07.19.12

Does Early Management of Whiplash-Associated Disorders Assist or Impede Recovery?

Posted in Guidelines for Treatment, Injury, Truths About Back & Neck Pain at 2:23 PM by Dr. Greathouse

Commentary

What this abstract is telling us is that it’s probably best to wait a period of time before letting a physical therapist or a chiropractor  begin exercise or manual therapy on one’s neck after a motor vehicle accident! Too much too soon is bad. Additionally, if you’re not getting better after at least four weeks of care, something needs to change. That means different care or another opinion. I’ve done enough independent medical exams over the years to tell you that both disciplines (chiros and PT’s) can get a bit too over zealous in their attempts to make you better with too much too soon.

This review indicates not only does care too early delay your recovery it can lead to the development of chronic  pain and iatrogenic disability!  Iatrogenic means caused by the healthcare provider.

Typically  injuries are most painful for 3 to 10 days and will progressively lessen as inflammation reduces and repair begins. The PRICE Rule should be in effect at this time (Protect, Rest, Ice, Compress and elevate an extremity joint). Inflammatory cells and by-products, which are the source of chemically mediated pain, decrease significantly in numbers until the third week (Enwemeka 1989). Gradually, at the end of the acute inflammatory phase, functional range movements can begin.

Treating too long typically isn’t helpful either!

Treating over 8 to 12 weeks will not likely provide further remedial therapeutic benefit (won’t make you better). It may be palliative in nature (makes you feel good short term) but experts feel it leads to dependency on care. Kind of like the classical conditioning of  Pavlov’s dog, I hurt a little, therefore I need care. The goals of care should be to abolish/reduce pain, improve physical and functional capacity (as clinically indicated) and wean from care. Most long term therapeutic needs can be achieved with well prescribed exercises you can do at home. If you have exacerbations, then you return to care, but not on a regular basis after the natural history of healing.

For more info on soft tissue healing and management go to http://www.greathousechiropractic.com/physical_therapy__rehabilitation

Feel free to call me with questions: 725-6314

Does Early Management of Whiplash-Associated Disorders Assist or Impede Recovery?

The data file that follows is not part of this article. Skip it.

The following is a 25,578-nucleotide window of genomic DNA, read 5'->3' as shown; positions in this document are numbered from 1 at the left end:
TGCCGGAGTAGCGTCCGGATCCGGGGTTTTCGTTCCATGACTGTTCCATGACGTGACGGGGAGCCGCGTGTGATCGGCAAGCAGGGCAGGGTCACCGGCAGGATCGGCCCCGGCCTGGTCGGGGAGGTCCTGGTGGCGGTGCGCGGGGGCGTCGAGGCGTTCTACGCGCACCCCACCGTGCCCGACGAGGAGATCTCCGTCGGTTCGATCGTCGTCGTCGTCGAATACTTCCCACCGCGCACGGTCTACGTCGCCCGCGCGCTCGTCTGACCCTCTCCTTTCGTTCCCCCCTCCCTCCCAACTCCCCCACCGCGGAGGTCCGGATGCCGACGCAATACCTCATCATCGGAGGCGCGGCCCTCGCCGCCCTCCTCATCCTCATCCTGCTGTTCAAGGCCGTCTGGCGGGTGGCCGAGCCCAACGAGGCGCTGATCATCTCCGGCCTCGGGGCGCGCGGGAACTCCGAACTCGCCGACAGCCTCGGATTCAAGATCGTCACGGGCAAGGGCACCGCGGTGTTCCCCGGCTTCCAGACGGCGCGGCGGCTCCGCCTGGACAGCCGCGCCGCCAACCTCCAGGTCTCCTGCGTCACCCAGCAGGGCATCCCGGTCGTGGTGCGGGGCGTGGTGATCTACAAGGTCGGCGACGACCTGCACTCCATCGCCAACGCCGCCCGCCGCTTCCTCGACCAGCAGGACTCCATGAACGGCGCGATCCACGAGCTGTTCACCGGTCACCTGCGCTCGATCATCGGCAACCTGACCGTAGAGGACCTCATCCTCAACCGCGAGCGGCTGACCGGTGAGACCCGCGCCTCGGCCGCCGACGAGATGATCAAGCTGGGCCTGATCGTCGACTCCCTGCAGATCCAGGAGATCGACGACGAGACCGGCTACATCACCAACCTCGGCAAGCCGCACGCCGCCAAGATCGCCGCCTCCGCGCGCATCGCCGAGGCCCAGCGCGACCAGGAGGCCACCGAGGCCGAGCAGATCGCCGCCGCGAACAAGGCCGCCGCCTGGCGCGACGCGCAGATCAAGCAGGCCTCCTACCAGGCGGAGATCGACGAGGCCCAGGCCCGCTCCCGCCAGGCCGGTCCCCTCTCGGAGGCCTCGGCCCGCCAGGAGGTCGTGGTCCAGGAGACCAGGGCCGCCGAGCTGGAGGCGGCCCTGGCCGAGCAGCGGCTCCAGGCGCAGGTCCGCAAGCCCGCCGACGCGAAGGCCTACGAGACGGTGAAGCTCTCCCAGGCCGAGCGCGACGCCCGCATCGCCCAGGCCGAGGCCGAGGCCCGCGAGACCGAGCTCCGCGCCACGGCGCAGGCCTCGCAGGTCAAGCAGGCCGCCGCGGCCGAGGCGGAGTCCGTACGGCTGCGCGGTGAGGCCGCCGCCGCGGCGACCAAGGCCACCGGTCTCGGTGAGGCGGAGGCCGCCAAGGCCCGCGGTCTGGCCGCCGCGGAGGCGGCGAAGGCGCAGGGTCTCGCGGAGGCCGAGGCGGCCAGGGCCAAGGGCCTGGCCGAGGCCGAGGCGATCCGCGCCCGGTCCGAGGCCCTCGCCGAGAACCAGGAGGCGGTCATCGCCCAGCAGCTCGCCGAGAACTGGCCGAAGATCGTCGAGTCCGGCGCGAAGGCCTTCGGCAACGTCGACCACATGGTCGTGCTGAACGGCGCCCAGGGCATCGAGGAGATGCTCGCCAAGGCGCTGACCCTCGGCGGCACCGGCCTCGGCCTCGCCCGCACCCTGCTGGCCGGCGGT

Pierre Côté , DC, PhD , * and Sophie Soklaridis , PhD †

Study Design. Narrative review of the literature and commentary.

Objective. To discuss from an epidemiological and sociological

perspective whether the early clinical management of whiplashassociated

disorders can lead to iatrogenic disability.

Summary of Background Data. There is a lack of evidence

supporting the effectiveness of early rehabilitation care for whiplashassociated

disorders.

Methods. We describe the epidemiological evidence on the

effectiveness of early rehabilitation on health outcomes for patients

with whiplash-associated disorders and analyze from a sociological

perspective how the medicalization of this condition may have

contributed to increasing its burden on disability.

Results. The evidence from randomized clinical trials suggests

that education, exercise, and mobilization are effective modalities

to treat whiplash-associated disorders. However, the evidence from

large population-based cohort studies and a pragmatic randomized

trial suggests that too much health care and rehabilitation too early

after the injury can be associated with delayed recovery and the

development of chronic pain and disability. These fi ndings suggest

that clinicians may be inadvertently contributing to the development

of iatrogenic disability. The epidemiological evidence is supported

by the sociological concepts of medicalization, iatrogenesis, and

moral hazard.

Conclusion. The current evidence suggests that too much health

care too early after the injury is associated with delayed recovery.

Clinicians need to be educated about the risk of iatrogenic disability.

Key words: whiplash-associated disorders , rehabilitation , prognosis ,

iatrogenesis , chronic pain , disability . Spine 2011 ; 36 : S275 – S279

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